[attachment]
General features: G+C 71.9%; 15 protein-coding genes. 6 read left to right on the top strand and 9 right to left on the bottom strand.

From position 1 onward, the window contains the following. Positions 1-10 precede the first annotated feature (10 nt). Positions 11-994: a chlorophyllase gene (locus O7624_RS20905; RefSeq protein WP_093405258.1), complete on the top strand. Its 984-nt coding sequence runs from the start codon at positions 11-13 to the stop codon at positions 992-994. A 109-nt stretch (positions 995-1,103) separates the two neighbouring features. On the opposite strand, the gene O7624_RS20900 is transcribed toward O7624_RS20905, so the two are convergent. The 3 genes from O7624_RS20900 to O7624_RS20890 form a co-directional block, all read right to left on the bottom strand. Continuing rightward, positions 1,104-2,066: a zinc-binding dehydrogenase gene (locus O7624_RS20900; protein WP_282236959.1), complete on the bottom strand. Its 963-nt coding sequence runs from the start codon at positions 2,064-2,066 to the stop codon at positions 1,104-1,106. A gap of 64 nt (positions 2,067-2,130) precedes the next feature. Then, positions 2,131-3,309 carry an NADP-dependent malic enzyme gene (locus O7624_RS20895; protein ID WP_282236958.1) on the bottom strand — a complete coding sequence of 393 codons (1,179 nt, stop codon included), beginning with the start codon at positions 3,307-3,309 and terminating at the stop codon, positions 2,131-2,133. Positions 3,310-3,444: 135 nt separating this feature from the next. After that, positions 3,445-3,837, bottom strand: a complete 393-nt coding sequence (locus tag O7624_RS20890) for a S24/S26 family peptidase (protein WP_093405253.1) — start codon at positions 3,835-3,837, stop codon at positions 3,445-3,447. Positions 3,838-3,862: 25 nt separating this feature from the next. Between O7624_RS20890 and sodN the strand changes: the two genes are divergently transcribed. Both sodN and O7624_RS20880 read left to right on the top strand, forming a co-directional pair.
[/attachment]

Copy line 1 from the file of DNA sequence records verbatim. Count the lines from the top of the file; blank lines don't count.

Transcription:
General features: G+C 71.9%; 15 protein-coding genes. 6 read left to right on the top strand and 9 right to left on the bottom strand.